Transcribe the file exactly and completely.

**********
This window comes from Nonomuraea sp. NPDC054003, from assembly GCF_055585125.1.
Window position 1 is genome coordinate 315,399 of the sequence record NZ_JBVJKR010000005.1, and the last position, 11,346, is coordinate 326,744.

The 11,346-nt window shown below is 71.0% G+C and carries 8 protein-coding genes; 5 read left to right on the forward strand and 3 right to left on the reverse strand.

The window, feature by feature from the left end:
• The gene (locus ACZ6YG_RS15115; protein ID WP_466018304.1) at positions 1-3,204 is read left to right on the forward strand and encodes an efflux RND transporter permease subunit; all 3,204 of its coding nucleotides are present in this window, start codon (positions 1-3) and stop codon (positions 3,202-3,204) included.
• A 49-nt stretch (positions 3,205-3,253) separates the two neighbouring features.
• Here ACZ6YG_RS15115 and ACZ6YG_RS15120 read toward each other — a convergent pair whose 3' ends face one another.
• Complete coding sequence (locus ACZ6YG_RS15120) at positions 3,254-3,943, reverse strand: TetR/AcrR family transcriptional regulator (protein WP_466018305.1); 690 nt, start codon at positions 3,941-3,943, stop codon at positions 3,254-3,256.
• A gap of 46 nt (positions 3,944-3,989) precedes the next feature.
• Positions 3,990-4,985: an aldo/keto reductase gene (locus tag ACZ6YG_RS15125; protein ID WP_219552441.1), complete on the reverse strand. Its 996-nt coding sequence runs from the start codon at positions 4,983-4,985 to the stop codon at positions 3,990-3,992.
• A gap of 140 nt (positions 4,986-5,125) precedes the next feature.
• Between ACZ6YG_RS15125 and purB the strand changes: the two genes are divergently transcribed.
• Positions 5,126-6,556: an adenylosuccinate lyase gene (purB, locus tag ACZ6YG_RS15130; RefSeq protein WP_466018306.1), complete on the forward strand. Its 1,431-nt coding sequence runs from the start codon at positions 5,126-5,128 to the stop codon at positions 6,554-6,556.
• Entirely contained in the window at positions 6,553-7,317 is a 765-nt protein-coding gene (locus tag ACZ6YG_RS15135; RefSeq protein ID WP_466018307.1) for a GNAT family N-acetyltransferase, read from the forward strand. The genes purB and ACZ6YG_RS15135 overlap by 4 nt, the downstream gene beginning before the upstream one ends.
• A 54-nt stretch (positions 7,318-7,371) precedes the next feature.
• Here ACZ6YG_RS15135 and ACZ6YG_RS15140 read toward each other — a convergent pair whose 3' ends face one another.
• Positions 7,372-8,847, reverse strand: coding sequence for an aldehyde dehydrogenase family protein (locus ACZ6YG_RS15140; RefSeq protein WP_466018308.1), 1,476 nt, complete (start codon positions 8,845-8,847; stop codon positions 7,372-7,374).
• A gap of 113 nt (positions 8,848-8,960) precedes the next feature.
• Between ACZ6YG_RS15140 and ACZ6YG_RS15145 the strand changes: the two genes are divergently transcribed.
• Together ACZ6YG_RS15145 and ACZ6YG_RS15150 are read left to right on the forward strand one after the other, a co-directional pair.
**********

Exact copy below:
This window comes from Nonomuraea sp. NPDC054003, from assembly GCF_055585125.1.
Window position 1 is genome coordinate 315,399 of the sequence record NZ_JBVJKR010000005.1, and the last position, 11,346, is coordinate 326,744.

The 11,346-nt window shown below is 71.0% G+C and carries 8 protein-coding genes; 5 read left to right on the forward strand and 3 right to left on the reverse strand.

The window, feature by feature from the left end:
• The gene (locus ACZ6YG_RS15115; protein ID WP_466018304.1) at positions 1-3,204 is read left to right on the forward strand and encodes an efflux RND transporter permease subunit; all 3,204 of its coding nucleotides are present in this window, start codon (positions 1-3) and stop codon (positions 3,202-3,204) included.
• A 49-nt stretch (positions 3,205-3,253) separates the two neighbouring features.
• Here ACZ6YG_RS15115 and ACZ6YG_RS15120 read toward each other — a convergent pair whose 3' ends face one another.
• Complete coding sequence (locus ACZ6YG_RS15120) at positions 3,254-3,943, reverse strand: TetR/AcrR family transcriptional regulator (protein WP_466018305.1); 690 nt, start codon at positions 3,941-3,943, stop codon at positions 3,254-3,256.
• A gap of 46 nt (positions 3,944-3,989) precedes the next feature.
• Positions 3,990-4,985: an aldo/keto reductase gene (locus tag ACZ6YG_RS15125; protein ID WP_219552441.1), complete on the reverse strand. Its 996-nt coding sequence runs from the start codon at positions 4,983-4,985 to the stop codon at positions 3,990-3,992.
• A gap of 140 nt (positions 4,986-5,125) precedes the next feature.
• Between ACZ6YG_RS15125 and purB the strand changes: the two genes are divergently transcribed.
• Positions 5,126-6,556: an adenylosuccinate lyase gene (purB, locus tag ACZ6YG_RS15130; RefSeq protein WP_466018306.1), complete on the forward strand. Its 1,431-nt coding sequence runs from the start codon at positions 5,126-5,128 to the stop codon at positions 6,554-6,556.
• Entirely contained in the window at positions 6,553-7,317 is a 765-nt protein-coding gene (locus tag ACZ6YG_RS15135; RefSeq protein ID WP_466018307.1) for a GNAT family N-acetyltransferase, read from the forward strand. The genes purB and ACZ6YG_RS15135 overlap by 4 nt, the downstream gene beginning before the upstream one ends.
• A 54-nt stretch (positions 7,318-7,371) precedes the next feature.
• Here ACZ6YG_RS15135 and ACZ6YG_RS15140 read toward each other — a convergent pair whose 3' ends face one another.
• Positions 7,372-8,847, reverse strand: coding sequence for an aldehyde dehydrogenase family protein (locus ACZ6YG_RS15140; RefSeq protein WP_466018308.1), 1,476 nt, complete (start codon positions 8,845-8,847; stop codon positions 7,372-7,374).
• A gap of 113 nt (positions 8,848-8,960) precedes the next feature.
• Between ACZ6YG_RS15140 and ACZ6YG_RS15145 the strand changes: the two genes are divergently transcribed.
• Together ACZ6YG_RS15145 and ACZ6YG_RS15150 are read left to right on the forward strand one after the other, a co-directional pair.